Do Your Pet's Eyes Ooze a Thick Yellowy Discharge? It Could Be 'Dry Eye Syndrome'
February 17, 2014
By Dr. Becker
Keratoconjunctivitis sicca, or KCS, is also known as dry eye syndrome. “Kerato” refers to the cornea of the eye, “conjunctivae” are the pink membranes in the eye socket, “itis” means inflammation, and “sicca” means dry.
KCS means there is a dry, inflamed cornea and conjunctiva caused by a deficiency of the water portion of the tear film over the eyeball and in the lid lining.
Normal tear production provides a number of benefits to the eye including lubrication, anti-bacterial agents, and the flushing away of irritants and infectious agents. Your pet's tears come from two lacrimal glands in each eye – one is located just above the eye and the other is in the third eyelid.
Dry eye is a condition in which the tear mixture, which consists of oil, mucus and mostly water, is absent the water. Only oil and mucus are being secreted, which is why pets with KCS have thick, yellow discharge from their eyes. The eyes get red and the cornea in time turns brown. If the condition isn't treated, blindness can result.
Causes of Dry Eye
There are a number of causes of dry eye. The most common is immune mediated destruction of tissue in tear-producing glands, a situation that is often seen in Cocker Spaniels, Miniature Schnauzers, and West Highland White Terriers. Brachycephalic breeds (“smashed nose” breeds) with bulging eyes are also predisposed to KCS.
There are several other possible underlying causes for the condition, including canine distemper, herpes-related feline upper respiratory infection, trauma to the head, exposure to certain antibiotics and anesthesia, and removal of the third eyelid lacrimal gland which sometimes occurs during surgery for cherry eye.
If your pet has cherry eye, which is what we call it when the lacrimal gland pops out, I recommend you ask your veterinarian to surgically replace the gland rather than simply cutting it out. If the gland is removed, your pet will not produce tears for the remainder of his or her lifetime.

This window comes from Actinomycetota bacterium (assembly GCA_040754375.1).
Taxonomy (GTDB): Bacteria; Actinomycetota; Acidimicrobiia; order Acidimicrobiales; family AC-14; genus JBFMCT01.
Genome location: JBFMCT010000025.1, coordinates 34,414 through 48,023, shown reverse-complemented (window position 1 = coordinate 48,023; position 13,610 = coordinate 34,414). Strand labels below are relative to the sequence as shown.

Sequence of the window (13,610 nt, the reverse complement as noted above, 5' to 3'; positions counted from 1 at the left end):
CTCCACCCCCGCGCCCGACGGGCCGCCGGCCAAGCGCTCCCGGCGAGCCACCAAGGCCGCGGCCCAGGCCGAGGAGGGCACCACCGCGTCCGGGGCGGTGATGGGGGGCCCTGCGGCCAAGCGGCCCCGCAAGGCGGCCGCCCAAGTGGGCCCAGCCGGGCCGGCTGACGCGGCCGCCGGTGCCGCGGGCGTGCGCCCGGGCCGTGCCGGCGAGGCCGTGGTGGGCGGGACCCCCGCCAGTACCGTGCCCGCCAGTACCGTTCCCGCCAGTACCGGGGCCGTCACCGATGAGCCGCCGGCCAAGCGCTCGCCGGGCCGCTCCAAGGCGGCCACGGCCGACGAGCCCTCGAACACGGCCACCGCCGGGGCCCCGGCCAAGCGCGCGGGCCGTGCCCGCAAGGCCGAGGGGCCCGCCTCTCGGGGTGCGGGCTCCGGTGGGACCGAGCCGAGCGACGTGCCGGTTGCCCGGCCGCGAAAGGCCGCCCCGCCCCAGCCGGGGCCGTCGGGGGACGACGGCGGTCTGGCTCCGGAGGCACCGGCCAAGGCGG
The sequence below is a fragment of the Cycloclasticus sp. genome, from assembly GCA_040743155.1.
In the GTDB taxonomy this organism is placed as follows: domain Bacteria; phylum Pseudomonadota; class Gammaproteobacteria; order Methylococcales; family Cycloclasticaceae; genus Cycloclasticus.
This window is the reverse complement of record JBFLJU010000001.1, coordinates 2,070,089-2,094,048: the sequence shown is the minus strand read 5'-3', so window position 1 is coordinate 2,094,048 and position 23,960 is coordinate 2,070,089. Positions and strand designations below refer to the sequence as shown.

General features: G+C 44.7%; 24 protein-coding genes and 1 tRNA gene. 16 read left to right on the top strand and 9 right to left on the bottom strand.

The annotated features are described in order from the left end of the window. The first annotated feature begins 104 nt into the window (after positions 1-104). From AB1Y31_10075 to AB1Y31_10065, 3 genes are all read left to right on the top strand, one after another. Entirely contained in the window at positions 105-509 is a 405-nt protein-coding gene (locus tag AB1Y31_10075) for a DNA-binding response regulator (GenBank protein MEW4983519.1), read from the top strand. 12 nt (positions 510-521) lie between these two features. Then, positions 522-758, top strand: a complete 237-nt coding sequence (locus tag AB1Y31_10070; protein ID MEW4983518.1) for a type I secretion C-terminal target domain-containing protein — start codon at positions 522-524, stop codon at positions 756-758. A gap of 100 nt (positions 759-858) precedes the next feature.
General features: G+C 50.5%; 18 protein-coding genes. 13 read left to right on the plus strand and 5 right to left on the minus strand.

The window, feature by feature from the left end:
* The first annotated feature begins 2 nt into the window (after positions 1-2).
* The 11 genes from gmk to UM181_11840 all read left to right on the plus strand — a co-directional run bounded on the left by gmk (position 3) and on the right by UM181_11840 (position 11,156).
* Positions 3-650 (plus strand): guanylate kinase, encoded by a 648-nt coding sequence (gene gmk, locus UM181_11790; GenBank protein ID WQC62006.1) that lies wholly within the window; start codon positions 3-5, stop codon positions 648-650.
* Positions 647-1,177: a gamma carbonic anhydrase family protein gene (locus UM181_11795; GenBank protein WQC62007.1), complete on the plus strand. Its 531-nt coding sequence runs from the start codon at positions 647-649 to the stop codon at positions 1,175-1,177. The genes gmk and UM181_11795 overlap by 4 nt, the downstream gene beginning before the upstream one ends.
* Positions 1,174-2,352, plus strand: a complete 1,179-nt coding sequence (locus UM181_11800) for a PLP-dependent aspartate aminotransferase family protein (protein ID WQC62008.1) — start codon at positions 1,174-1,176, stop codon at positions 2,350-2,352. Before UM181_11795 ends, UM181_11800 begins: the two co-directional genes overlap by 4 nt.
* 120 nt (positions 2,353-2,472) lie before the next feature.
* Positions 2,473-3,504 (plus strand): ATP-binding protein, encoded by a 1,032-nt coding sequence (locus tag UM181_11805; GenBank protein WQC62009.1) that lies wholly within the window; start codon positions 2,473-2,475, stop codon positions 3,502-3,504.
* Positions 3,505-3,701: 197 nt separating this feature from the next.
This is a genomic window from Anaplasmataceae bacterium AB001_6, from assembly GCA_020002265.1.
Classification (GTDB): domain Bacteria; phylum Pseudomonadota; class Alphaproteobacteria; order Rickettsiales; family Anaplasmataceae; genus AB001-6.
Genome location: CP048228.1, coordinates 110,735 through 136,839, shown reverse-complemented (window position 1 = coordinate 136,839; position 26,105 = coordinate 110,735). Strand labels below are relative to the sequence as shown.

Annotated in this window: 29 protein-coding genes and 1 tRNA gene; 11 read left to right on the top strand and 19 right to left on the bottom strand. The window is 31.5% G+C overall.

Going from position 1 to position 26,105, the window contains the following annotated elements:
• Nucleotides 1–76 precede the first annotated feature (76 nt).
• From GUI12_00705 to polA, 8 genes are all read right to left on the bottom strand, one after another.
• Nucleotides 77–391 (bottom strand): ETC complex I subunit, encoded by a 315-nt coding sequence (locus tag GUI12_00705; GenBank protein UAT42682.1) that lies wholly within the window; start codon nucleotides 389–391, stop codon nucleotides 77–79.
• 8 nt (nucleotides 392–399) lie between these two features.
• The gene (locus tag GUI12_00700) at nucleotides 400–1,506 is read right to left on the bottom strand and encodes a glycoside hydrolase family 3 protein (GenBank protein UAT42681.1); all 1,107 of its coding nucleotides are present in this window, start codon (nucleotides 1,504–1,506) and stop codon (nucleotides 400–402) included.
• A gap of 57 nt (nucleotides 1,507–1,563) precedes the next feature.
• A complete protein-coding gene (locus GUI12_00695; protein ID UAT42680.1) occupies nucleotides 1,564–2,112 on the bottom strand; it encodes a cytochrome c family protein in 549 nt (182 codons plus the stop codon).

Diagnosing Dry Eye
Advanced KCS is obvious to the naked eye, but early on, it may look like a simple case of conjunctivitis. Once the condition has progressed, it’s very obvious. The eyes appear extremely dry, the corneas are brown, and it looks as though mucus and other debris is oozing from the eye.
Your vet will want to know your pet’s history, symptoms, and possible events that may have contributed to the condition. An eye exam will be performed, as well as a test called the Schirmer tear test to measure the amount of tear production from the tear ducts and how much is available for the eye. A low level points to KCS.
The tear test is performed by placing a strip of special paper just inside the lower eyelid in the outer corner of the eye. The paper is left in place for 60 seconds to allow the moisture in the eye to wet it. At the end of the minute, the length of the moistened area on the paper is measured. A length of 15mm or more is normal. A length 11 to 14mm is borderline. A length of less than 10mm is dry, and a length of less than 5mm is severely dry.
Pets with dry eye are predisposed to corneal ulcers, so your vet may also use a fluorescein stain to check the eyes for abrasions or ulcerations. A sample of aqueous fluid may be taken for a culture and sensitivity test to measure the bacterial growth in the eye and whether there may be an underlying infection as well.